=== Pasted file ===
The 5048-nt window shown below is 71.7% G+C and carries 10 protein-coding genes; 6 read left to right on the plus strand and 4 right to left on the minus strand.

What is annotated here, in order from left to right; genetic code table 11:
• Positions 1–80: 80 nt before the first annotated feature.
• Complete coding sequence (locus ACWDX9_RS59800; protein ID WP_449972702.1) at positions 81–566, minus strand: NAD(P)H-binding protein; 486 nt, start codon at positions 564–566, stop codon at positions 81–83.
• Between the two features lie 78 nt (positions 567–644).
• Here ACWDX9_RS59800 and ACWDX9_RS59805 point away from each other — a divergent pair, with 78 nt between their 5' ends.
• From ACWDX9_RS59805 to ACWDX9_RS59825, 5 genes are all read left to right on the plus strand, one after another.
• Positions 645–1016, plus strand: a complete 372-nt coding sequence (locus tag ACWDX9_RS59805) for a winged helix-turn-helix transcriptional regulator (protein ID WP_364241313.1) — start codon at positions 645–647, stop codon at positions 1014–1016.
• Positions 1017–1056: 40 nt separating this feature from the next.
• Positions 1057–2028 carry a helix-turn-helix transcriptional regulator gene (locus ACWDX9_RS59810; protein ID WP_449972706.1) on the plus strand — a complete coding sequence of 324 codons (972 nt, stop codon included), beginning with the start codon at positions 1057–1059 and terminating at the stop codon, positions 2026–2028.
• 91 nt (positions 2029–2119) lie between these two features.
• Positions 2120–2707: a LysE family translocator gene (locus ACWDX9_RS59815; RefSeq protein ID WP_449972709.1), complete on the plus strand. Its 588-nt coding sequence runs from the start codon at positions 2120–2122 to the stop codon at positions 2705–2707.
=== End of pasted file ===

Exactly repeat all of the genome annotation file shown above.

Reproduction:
The 5048-nt window shown below is 71.7% G+C and carries 10 protein-coding genes; 6 read left to right on the plus strand and 4 right to left on the minus strand.

What is annotated here, in order from left to right; genetic code table 11:
• Positions 1–80: 80 nt before the first annotated feature.
• Complete coding sequence (locus ACWDX9_RS59800; protein ID WP_449972702.1) at positions 81–566, minus strand: NAD(P)H-binding protein; 486 nt, start codon at positions 564–566, stop codon at positions 81–83.
• Between the two features lie 78 nt (positions 567–644).
• Here ACWDX9_RS59800 and ACWDX9_RS59805 point away from each other — a divergent pair, with 78 nt between their 5' ends.
• From ACWDX9_RS59805 to ACWDX9_RS59825, 5 genes are all read left to right on the plus strand, one after another.
• Positions 645–1016, plus strand: a complete 372-nt coding sequence (locus tag ACWDX9_RS59805) for a winged helix-turn-helix transcriptional regulator (protein ID WP_364241313.1) — start codon at positions 645–647, stop codon at positions 1014–1016.
• Positions 1017–1056: 40 nt separating this feature from the next.
• Positions 1057–2028 carry a helix-turn-helix transcriptional regulator gene (locus ACWDX9_RS59810; protein ID WP_449972706.1) on the plus strand — a complete coding sequence of 324 codons (972 nt, stop codon included), beginning with the start codon at positions 1057–1059 and terminating at the stop codon, positions 2026–2028.
• 91 nt (positions 2029–2119) lie between these two features.
• Positions 2120–2707: a LysE family translocator gene (locus ACWDX9_RS59815; RefSeq protein ID WP_449972709.1), complete on the plus strand. Its 588-nt coding sequence runs from the start codon at positions 2120–2122 to the stop codon at positions 2705–2707.